88th PGA Championship
Woods overwhelmed his competition with much the same bravado that he exhibited in the early portion of his career, registering a workmanlike 4-under-par 68, for a five-stroke victory, and leaving only Nicklaus and his 18 titles in his path.
He opened with a 10-foot birdie to take the lead from playing partner Luke Donald and never looked back, while cruising on the longest course in major Championship history. The No. 3 Course was stretched to 7,561 yards, or 35 yards longer than the 2004 PGA Championship at Whistling Straits in Kohler, Wis.
Just a month after marching to victory in the British Open, finishing 18-under-par while using a 2-iron as his primary weapon on rock-hard fairways, Woods negotiated Medinah’s lush doglegged fairways by choosing his 5-wood as his club du jour and finishing things off with a sizzling putter.
He also is the first player in history to win at least two majors in two consecutive years.
Woods built a four-shot lead after nine holes and had things in cruise control, to finish at 18-under par 270. Shaun Micheel, the 2003 PGA Champion, elevated his own game at a course that he said reminded him of his Championship at Oak Hill Country Club in Rochester, N.Y. But, his closing 69 was not enough to challenge.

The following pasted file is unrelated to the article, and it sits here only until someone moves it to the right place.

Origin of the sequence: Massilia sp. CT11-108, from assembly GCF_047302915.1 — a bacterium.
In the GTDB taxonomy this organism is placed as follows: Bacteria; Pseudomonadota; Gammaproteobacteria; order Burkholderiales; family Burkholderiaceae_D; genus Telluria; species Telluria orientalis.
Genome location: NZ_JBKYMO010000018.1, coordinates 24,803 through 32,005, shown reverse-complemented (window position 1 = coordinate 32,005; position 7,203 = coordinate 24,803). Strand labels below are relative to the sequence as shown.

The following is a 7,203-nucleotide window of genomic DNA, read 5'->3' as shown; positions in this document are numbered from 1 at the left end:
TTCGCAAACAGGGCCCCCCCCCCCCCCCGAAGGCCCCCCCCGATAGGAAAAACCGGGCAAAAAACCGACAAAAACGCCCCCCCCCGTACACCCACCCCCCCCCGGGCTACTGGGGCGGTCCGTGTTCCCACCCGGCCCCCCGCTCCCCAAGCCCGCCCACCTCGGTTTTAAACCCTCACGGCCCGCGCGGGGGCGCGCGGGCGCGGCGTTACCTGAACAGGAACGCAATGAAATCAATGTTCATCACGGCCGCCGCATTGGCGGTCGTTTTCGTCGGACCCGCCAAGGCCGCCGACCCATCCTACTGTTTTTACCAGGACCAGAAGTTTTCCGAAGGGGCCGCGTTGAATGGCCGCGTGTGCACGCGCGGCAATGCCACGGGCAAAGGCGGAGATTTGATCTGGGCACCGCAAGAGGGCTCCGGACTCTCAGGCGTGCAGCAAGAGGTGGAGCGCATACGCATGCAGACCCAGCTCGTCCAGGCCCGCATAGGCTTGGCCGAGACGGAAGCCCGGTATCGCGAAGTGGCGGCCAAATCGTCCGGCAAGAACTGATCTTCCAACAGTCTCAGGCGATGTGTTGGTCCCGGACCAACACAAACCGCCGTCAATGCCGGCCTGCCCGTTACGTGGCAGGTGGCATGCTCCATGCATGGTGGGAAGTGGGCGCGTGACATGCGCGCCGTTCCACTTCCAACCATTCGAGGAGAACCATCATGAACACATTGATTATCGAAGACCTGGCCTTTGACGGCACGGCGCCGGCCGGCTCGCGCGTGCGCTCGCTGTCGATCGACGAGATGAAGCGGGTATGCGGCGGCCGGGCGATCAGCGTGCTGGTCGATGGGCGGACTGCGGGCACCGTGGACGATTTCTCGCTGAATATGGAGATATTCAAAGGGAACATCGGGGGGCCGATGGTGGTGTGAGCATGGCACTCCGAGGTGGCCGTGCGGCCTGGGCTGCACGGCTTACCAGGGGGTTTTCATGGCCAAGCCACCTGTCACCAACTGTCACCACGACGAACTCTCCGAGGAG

Donald, bidding to become the first European-born PGA Champion since Denny Shute in 1930, slumped to a 74, and finished tied for third at 276 with Australia’s Adam Scott, who had a 67, and Spain’s Sergio Garcia, who posted a 70.
In addition to his opening birdie, Woods knocked home two other “bombs,” 40-foot birdie putts on the sixth and eighth holes.
Woods continued a remarkable streak in major Championships, moving to 12-0 when either leading or sharing the 54-hole lead.
So dominant was this performance that Woods made only three bogeys the entire week, including a harmless one on the par-3 17th hole over Lake Kadijah, when he was playing it safe. All that cost him was the scoring record in relation to par. He settled for 18 under, the same score he posted at Valhalla in 2000.
It was the fifth major that Woods won by at least five shots. He now has won his 12 majors by a combined 56 shots, while Nicklaus won his 18 majors by 44 shots.